We have taken our family to the Canadian Pacific Holiday Train since my children were little tykes. Not only is the event a fun way to dance off that Thanksgiving meal, it is a community-wide opportunity to give back.
It is always important for my kids to remember while making that second turkey sandwich; some families may not have had enough food for firsts.
Since 1999 the Holiday Train has offered free concerts and a festively decorated train to help raise food and cash donations to local food banks. This year Tracey Brown, formerly of award winning country bank The Family Brown, has taken on the US section of the tour. Each stop is about 45-minutes where communities can put on their own unique twist. » Continue Reading.
Before being introduced to First Night Boston years ago, New Year’s Eve celebrations were always a bit of a letdown for me. New Year’s Eve seemed to be a search for something better with enough alcohol to make waiting for the ball to drop remotely palatable. After experiencing First Night Boston, I knew if I were to leave the comfort of my home it would be to welcome in the next year surrounded by art, music and quality events. We have since gone to First Night events in Burlington and Binghamton and most consistently, Saranac Lake.
Last year was the first time my family attended a First Night celebration in Saratoga Springs. Traveling through Saratoga Springs and making the stop was one of the best New Year’s Eve decisions to date. All First Night celebrations offer families an opportunity to bring in the New Year with creative events and hands-on activities. » Continue Reading.
Minerva, primitive and remote in the early 1800s, hardly would have seemed a likely birthplace for a man who would write a book which would attract national attention, make the author a household name, and, to some degree, help start a civil war. But indeed, it was there that Solomon Northup, author of Twelve Years A Slave, was born.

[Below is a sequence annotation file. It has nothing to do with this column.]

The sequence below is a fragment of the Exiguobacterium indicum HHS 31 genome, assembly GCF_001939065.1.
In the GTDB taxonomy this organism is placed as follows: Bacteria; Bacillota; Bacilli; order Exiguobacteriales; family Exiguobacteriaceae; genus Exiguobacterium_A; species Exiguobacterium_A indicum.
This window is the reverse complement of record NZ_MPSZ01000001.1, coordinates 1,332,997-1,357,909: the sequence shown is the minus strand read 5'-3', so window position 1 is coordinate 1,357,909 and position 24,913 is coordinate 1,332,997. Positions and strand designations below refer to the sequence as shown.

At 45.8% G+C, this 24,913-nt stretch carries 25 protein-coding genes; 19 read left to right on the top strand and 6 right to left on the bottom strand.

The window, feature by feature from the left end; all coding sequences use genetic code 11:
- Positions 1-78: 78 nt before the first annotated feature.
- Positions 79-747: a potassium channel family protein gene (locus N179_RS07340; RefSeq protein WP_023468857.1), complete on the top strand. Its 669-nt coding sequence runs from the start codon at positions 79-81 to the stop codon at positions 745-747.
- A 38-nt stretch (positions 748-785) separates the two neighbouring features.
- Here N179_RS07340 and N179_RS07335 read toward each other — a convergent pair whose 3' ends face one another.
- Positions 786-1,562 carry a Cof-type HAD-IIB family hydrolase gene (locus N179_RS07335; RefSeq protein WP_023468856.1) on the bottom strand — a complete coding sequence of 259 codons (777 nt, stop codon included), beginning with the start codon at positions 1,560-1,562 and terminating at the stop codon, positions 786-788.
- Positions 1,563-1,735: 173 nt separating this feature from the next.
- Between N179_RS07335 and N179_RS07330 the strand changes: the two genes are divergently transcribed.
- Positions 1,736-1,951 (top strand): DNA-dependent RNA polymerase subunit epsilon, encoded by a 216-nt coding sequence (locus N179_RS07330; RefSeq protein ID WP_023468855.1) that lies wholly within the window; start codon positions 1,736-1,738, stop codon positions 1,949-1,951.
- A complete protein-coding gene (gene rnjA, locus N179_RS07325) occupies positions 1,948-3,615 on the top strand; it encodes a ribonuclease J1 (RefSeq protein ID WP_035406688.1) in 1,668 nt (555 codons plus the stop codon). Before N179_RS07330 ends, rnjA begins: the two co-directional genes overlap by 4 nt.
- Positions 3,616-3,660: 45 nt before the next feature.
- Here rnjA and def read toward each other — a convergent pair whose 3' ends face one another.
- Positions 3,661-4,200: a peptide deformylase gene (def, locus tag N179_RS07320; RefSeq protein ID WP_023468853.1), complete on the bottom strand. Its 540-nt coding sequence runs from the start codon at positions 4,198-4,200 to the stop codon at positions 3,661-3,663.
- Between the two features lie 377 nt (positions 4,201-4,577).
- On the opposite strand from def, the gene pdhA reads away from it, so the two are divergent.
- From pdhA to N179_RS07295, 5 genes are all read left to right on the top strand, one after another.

Technically the town of Minerva did not exist at the time of Solomon’s birth on July 10, 1807 (though his book gives 1808 as his year of birth, more official documents have it as 1807); the town of Minerva was not formed until 1817. In 1807 the area, not yet known as Minerva, would have been part of the Town of Schroon. » Continue Reading.
The 15th annual Solomon Northup Day: A Celebration of Freedom will be held on Saturday, July 20th from noon to 4 pm at Filene Hall, at Skidmore College, in Saratoga Springs.
Solomon Northup Day was founded in 1999 by Saratogian Renee Moore to honor and to bring awareness to the life of Solomon Northup, a local free-born Black man who was kidnapped into slavery in 1841.
Northup was born a free man in what is today Minerva, Essex County, in July 1808. He was a literate man who worked on the Champlain Canal. While working as a cabbie and violinist in Saratoga Springs, he was abducted, held in a slave pen in Washington, DC, and sold into slavery in Louisiana for 12 years before regaining his freedom. » Continue Reading.
During the holiday season of 1945, a most unusual conversation was taking place in the Adirondacks. It was a pivotal year in the twentieth century―history’s worst war had just ended, and an effort to prevent future wars had resulted in the formation of the United Nations, which officially came into being on October 24. The groundwork had been laid earlier in San Francisco, where delegates from fifty governments joined forces and drafted the original UN charter.
The next order of business was to find a home for the new alliance, referred to widely then as the UNO (United Nations Organization). Since San Francisco hosted the charter conference, it was considered a favorite in the running. But as the process played out, northern New York was abuzz with the possibility of being chosen as permanent host. » Continue Reading.
For the first year Schroon Lake will be offering its own version of First Night full of family-friendly activities.
According to the Schroon Lake Chamber of Commerce the Schroon Lake First Night celebration started in 2003 as part of the Schroon Lake bicentennial. The event was then held again in 2004 to end the bicentennial year. It was resurrected in 2011 as an opportunity to provide a non-alcoholic event for families. Committee Co-Chair Sharon Piper says, “This is a nice way for families to celebrate together. There will be fun crafts for kids. They can make a New Year’s hat when they aren’t listening to the band. We really tried to provide activities to keep everyone engaged. Our event will also wrap up after the fireworks so families can get home safely.”